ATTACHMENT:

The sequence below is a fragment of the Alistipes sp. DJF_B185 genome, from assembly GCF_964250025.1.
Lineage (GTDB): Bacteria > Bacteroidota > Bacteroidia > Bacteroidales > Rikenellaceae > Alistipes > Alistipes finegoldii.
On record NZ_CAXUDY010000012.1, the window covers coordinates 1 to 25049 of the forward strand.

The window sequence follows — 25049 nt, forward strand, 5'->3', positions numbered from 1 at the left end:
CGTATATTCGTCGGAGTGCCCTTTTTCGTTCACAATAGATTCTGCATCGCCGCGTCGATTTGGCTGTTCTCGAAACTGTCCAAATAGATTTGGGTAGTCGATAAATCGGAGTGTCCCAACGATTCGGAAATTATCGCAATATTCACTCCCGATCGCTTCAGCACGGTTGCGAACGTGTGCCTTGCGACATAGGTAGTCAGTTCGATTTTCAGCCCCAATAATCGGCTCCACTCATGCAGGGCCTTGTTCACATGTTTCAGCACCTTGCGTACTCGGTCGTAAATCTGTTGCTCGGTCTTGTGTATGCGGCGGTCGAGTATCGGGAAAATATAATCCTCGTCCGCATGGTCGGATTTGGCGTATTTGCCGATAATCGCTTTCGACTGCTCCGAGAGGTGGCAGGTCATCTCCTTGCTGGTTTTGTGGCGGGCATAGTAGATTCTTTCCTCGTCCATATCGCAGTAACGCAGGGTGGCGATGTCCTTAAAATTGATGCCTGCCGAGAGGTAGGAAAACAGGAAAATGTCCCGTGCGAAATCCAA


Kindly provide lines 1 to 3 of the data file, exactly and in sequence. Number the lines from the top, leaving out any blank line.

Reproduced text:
The sequence below is a fragment of the Alistipes sp. DJF_B185 genome, from assembly GCF_964250025.1.
Lineage (GTDB): Bacteria > Bacteroidota > Bacteroidia > Bacteroidales > Rikenellaceae > Alistipes > Alistipes finegoldii.
On record NZ_CAXUDY010000012.1, the window covers coordinates 1 to 25049 of the forward strand.